After our 'hard work' we had lunch and of course they served the dishes we had learned to make. The lunch plates looked a bit neater than the ones we bumbled through during the class. :) The food was good and I met two new ladies - one from India who has lived in Abu Dhabi for 25 years (it was fun to hear from her how things have changed over that time frame!) and one originally from the Philippines and now in UK. That's still my favorite thing about Abu Dhabi, all the interesting stories of where people come from and how they got to Abu Dhabi. Back home, Brian and I are some of the most travelled people around, but here, we're homebodies by comparison!

A fun afternoon and I loved the shrimp dish so much that on the way home, I picked up some panko bread crumbs and some shrimps :) and Brian and I had them for dinner. They were really good too, except deep frying like that really stinks up the apartment. I might have to try them in the oven next time - they won't taste quite as yummy, but the kitchen won't reek all weekend either.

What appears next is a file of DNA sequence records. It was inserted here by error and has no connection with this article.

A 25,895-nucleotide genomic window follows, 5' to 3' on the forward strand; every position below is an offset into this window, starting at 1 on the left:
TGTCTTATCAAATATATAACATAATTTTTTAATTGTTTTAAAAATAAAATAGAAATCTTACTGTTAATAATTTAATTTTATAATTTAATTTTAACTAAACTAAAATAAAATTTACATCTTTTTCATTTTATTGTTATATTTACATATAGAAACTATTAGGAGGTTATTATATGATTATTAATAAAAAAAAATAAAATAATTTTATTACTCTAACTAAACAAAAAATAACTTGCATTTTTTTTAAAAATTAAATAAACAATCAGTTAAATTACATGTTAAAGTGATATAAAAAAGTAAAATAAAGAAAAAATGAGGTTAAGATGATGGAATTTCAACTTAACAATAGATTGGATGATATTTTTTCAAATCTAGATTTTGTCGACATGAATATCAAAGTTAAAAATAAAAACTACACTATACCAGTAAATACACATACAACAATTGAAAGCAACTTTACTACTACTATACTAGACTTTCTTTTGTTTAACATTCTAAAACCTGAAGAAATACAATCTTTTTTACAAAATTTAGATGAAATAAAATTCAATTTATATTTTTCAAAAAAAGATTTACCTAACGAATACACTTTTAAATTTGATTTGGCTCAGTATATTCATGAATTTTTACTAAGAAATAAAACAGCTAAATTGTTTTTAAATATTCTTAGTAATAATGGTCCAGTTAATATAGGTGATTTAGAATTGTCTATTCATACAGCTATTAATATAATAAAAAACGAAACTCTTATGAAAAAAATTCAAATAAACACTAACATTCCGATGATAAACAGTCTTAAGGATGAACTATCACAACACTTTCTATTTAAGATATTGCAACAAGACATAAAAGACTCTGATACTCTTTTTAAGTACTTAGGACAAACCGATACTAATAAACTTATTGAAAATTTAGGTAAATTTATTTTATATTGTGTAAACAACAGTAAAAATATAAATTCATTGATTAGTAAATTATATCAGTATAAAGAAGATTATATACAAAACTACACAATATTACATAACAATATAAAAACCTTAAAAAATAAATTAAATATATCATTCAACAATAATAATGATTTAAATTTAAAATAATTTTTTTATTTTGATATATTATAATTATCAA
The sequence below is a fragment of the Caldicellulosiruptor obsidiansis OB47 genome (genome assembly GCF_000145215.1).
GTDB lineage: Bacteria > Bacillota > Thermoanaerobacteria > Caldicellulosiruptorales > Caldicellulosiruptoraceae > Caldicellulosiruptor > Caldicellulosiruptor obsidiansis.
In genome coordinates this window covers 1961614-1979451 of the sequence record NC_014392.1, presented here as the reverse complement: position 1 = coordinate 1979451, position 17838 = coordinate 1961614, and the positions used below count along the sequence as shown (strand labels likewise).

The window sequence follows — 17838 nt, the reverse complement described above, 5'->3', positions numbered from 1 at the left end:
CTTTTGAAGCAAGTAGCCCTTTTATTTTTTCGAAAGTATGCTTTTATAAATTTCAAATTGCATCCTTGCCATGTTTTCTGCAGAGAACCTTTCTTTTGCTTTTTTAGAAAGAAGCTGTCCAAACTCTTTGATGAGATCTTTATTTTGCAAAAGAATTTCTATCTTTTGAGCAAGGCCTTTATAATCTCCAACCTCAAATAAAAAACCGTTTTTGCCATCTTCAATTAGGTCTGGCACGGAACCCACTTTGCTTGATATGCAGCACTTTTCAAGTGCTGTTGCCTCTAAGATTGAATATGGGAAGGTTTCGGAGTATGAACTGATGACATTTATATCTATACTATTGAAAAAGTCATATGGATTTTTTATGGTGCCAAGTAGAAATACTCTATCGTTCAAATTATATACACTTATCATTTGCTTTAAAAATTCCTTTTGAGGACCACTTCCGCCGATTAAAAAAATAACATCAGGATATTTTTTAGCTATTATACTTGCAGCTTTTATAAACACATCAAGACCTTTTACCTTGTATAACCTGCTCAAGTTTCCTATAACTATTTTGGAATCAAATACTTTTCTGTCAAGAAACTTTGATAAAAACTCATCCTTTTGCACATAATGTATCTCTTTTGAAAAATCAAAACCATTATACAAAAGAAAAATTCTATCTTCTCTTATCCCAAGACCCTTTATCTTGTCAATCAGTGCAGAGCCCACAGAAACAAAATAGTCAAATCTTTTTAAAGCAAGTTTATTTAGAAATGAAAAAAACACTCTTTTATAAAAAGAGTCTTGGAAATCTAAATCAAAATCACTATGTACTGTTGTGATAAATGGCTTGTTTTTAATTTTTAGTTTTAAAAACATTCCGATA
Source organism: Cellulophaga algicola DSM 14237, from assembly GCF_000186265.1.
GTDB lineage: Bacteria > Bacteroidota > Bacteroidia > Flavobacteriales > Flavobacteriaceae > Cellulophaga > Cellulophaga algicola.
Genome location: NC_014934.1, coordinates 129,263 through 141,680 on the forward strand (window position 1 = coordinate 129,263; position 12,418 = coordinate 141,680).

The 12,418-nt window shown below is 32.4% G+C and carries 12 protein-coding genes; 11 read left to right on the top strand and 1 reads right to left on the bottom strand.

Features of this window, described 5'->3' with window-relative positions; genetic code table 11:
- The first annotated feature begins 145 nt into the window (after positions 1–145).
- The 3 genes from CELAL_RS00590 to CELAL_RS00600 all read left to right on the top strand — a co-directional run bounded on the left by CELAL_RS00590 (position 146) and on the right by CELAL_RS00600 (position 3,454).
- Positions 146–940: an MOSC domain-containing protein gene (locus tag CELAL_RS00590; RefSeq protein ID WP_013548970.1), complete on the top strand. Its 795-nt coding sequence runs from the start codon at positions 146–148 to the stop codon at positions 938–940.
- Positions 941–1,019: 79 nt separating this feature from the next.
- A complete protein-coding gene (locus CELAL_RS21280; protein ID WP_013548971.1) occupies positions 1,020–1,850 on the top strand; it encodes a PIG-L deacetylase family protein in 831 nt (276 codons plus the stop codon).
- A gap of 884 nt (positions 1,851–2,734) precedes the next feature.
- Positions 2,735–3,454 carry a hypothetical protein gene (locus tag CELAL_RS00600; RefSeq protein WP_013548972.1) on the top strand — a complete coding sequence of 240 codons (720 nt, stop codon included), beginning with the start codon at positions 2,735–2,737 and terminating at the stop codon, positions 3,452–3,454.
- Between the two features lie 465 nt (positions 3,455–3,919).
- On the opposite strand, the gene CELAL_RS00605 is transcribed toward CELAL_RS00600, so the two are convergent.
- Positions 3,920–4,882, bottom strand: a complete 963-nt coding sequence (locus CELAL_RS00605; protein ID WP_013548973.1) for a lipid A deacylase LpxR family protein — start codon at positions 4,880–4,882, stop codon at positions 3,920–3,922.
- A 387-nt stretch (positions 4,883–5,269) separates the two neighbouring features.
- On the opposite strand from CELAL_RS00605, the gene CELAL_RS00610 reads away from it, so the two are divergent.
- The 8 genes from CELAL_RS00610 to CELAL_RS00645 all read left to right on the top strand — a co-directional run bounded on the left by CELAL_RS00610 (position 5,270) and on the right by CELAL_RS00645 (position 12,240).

Friday, June 10, 2011

Assessed by Emirates

Now that almost 2 weeks have gone by, I think I can finally write about my interview with E Airlines. Before anyone gets too excited, I didn't get the job, actually, didn't even make it to the second round of interviews, and yes, I was crushed. Let me set the stage a bit and share what happened.

First, you have to understand that I've been job hunting now for almost 5 months ... 5 MONTHS! I send out probably 3-5 CVs each week to various positions in Abu Dhabi and Dubai and have had very little interest, which has been frustrating, embarrassing and humbling. So, when E Airlines invited me to participate in an assessment, I was jumping for joy. Not only because someone was interested in my resume, but because the job sounded right up my alley - Manager of their Leadership Training team. The bad news was they invited me at the end of April for the assessment day at the end of May. I had a long month to wait. But, a week or so later, things started looking up as I got 4 different contacts from 4 different recruiters about 4 potential training management jobs. I was stoked and figured things were finally starting to move ... it was just a blip apparently.